Alright, y’all. It seems like life is a runaway train recently, and I’m chasing after it at a mile a minute. I need some efficiency. I’m craving some nourishment. At times like these, I need the spiritual more than ever. Want to get serious about the gospel with me for a minute? Let’s just get to the heart of it. Today, I’m discussing the things that really matter. As part of October’s theme, I’m sharing some thoughts about obedience.
Obedience is an unpopular idea. It goes against our natural survival instinct to be in control, to look out for number one.
An expert on survival, Victor Frankl, wrote one of the most impactful books I’ve read, titled Man’s Search for Meaning. As a Holocaust survivor, Frankl witnessed the extremity of human suffering while a prisoner in the Nazi concentration camps. He penned this transcendent truth:
“Everything can be taken from a man but one thing: the last of the human freedoms—to choose one’s attitude in any given set of circumstances, to choose one’s own way.”
How I admire Frankl’s attitude and amazing willpower! When he himself was suffering cruelly, he reached out to empower others, his fellow prisoners, helping them understand the gift of their agency.
When we understand the importance of our will as “the last of the human freedoms”, the Savior’s example of obedience takes on new depth.
In Gethsemane, Christ took on the griefs, sorrows, transgressions and iniquities of the world. Isaiah 53 states, “Surely he hath borne our griefs, and carried our sorrows… He was wounded for our transgressions, he was bruised for our iniquities: the chastisement of our peace was upon him; and with his stripes we are healed.” (Isa 53:4-5)
Christ took upon Himself unimaginable suffering. In fact, even in the face of all the suffering ever known in the collective concentration camps, wars, and disasters in the history of the world, Christ exercised supreme obedience. When everything was taken from Him, Christ not only chose an attitude of forgiveness, He also gave that “greatest and last of the human freedoms” to God the Father. He declared,“Not my will but thine be done.”
Frankl’s distinct wording that the “last of the human freedoms is…to choose one’s own way” highlights our gift of agency. And, the next verse in the aforementioned quote from Isaiah emphasizes a poignant contrast, “All we like sheep have gone astray; we have turned every one to his own way; and the Lord hath laid on him the iniquity of us all.” (Isaiah 53:6)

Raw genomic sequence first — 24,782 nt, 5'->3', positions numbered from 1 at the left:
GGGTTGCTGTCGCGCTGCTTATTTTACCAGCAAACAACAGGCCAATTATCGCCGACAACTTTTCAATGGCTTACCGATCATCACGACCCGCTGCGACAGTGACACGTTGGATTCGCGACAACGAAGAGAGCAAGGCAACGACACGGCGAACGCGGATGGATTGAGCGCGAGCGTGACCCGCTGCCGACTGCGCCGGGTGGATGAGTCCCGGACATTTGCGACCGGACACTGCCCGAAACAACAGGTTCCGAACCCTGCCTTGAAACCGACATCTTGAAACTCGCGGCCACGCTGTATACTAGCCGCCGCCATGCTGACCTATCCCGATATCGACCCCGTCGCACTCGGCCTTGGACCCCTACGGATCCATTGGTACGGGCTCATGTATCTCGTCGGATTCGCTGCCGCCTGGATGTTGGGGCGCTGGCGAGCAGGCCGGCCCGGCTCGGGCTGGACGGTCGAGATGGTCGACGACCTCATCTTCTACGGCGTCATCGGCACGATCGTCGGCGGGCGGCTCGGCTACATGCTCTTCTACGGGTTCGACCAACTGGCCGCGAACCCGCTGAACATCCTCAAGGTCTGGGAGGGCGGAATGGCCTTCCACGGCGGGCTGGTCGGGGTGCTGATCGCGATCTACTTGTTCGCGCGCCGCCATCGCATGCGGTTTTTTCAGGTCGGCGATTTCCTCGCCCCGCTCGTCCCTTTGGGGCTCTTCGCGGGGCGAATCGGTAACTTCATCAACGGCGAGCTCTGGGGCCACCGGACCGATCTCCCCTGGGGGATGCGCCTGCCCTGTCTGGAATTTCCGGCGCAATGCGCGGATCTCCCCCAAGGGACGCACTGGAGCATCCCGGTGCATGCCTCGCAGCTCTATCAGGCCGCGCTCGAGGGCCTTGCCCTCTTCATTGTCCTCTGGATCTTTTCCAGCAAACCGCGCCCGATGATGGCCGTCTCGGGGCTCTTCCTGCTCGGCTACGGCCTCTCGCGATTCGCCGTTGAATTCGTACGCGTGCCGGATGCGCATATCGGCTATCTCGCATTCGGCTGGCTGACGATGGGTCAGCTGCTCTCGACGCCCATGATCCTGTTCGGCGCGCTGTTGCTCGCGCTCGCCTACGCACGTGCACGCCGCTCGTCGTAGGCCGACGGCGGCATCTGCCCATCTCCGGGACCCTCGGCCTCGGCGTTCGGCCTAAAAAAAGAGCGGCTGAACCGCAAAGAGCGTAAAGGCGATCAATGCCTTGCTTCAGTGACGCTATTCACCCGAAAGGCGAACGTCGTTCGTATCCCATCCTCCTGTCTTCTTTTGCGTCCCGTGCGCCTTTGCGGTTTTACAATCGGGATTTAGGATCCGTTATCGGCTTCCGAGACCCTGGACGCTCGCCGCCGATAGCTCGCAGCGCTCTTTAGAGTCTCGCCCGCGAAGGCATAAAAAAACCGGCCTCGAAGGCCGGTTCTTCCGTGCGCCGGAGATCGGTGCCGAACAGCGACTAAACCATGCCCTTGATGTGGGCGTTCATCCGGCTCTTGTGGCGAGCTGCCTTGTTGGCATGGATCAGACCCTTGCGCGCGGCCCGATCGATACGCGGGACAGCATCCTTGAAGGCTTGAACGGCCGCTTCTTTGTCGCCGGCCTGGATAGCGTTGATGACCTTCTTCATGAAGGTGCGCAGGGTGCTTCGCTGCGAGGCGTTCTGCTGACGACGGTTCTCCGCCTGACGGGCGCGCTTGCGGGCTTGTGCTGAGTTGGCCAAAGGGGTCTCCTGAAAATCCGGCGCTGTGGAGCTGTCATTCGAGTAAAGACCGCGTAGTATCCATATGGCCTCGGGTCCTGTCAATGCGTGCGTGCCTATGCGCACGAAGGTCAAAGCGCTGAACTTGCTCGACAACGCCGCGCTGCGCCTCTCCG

If “our own way” is our most transcendent possession, what a worthy gift we give when we choose instead to be obedient to the Lord. Giving up our will to the Father’s will is the supreme act of discipleship. As Christ said, “If ye continue in my word, then are ye my disciples indeed; and ye shall know the truth, and the truth shall make you free” (John 8:31–32).
The real wonder of it all is that no matter how much of our freedom we feel we’re giving up, the Lord always gives us even more in return. As we give our last human freedom to Him, He gives us in return the greatest eternal freedom: freedom from sin and death, freedom from hate, pain and sorrow.
This truth is expressed with the beautiful scripture, “Eye hath not seen, nor ear heard, neither have entered into the heart of man, the things which God hath prepared for them that love him.” (1 Corinthians 2:9) And, in the words of Dieter F. Uchtdorf:
“We increase our love for our Heavenly Father and demonstrate that love by aligning our thoughts and actions with God’s word. His pure love directs and encourages us to become more pure and holy. It inspires us to walk in righteousness—notout of fear or obligation but out of an earnest desire to become even more like Him because we love Him. By doing so, we can become “born again … [and] cleansed by blood, even the blood of [the] Only Begotten; that [we] might be sanctified from all sin, and enjoy the words of eternal life in this world, and eternal life in the world to come, even immortal glory.” (Moses 6:59)
He offers us everything. He offers us everything He is and has done. He offers it in exchange for the relative insignificance of our greatest gift to Him. His greatest gift or ours. I know which one I want. I pray for the wherewithal to sidestep the runaway train of my busy life and choose instead a walk in righteousness with my Savior.